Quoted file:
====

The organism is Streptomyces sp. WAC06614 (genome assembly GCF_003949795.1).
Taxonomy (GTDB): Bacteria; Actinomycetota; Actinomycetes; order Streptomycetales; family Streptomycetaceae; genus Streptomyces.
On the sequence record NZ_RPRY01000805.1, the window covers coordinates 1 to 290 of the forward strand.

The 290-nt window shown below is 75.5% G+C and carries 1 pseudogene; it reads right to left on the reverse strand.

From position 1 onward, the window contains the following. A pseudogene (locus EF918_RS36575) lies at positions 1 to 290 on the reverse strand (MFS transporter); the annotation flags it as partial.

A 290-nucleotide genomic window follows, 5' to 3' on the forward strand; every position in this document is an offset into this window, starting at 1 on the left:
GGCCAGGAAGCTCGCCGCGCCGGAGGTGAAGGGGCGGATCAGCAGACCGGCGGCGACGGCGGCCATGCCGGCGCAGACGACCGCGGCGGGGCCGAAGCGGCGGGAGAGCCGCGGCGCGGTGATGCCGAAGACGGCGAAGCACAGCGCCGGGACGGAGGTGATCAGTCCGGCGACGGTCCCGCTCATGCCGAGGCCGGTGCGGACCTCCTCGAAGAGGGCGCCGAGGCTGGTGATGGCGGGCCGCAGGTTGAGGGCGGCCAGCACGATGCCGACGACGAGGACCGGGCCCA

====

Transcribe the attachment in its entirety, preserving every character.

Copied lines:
The organism is Streptomyces sp. WAC06614 (genome assembly GCF_003949795.1).
Taxonomy (GTDB): Bacteria; Actinomycetota; Actinomycetes; order Streptomycetales; family Streptomycetaceae; genus Streptomyces.
On the sequence record NZ_RPRY01000805.1, the window covers coordinates 1 to 290 of the forward strand.

The 290-nt window shown below is 75.5% G+C and carries 1 pseudogene; it reads right to left on the reverse strand.

From position 1 onward, the window contains the following. A pseudogene (locus EF918_RS36575) lies at positions 1 to 290 on the reverse strand (MFS transporter); the annotation flags it as partial.

A 290-nucleotide genomic window follows, 5' to 3' on the forward strand; every position in this document is an offset into this window, starting at 1 on the left:
GGCCAGGAAGCTCGCCGCGCCGGAGGTGAAGGGGCGGATCAGCAGACCGGCGGCGACGGCGGCCATGCCGGCGCAGACGACCGCGGCGGGGCCGAAGCGGCGGGAGAGCCGCGGCGCGGTGATGCCGAAGACGGCGAAGCACAGCGCCGGGACGGAGGTGATCAGTCCGGCGACGGTCCCGCTCATGCCGAGGCCGGTGCGGACCTCCTCGAAGAGGGCGCCGAGGCTGGTGATGGCGGGCCGCAGGTTGAGGGCGGCCAGCACGATGCCGACGACGAGGACCGGGCCCA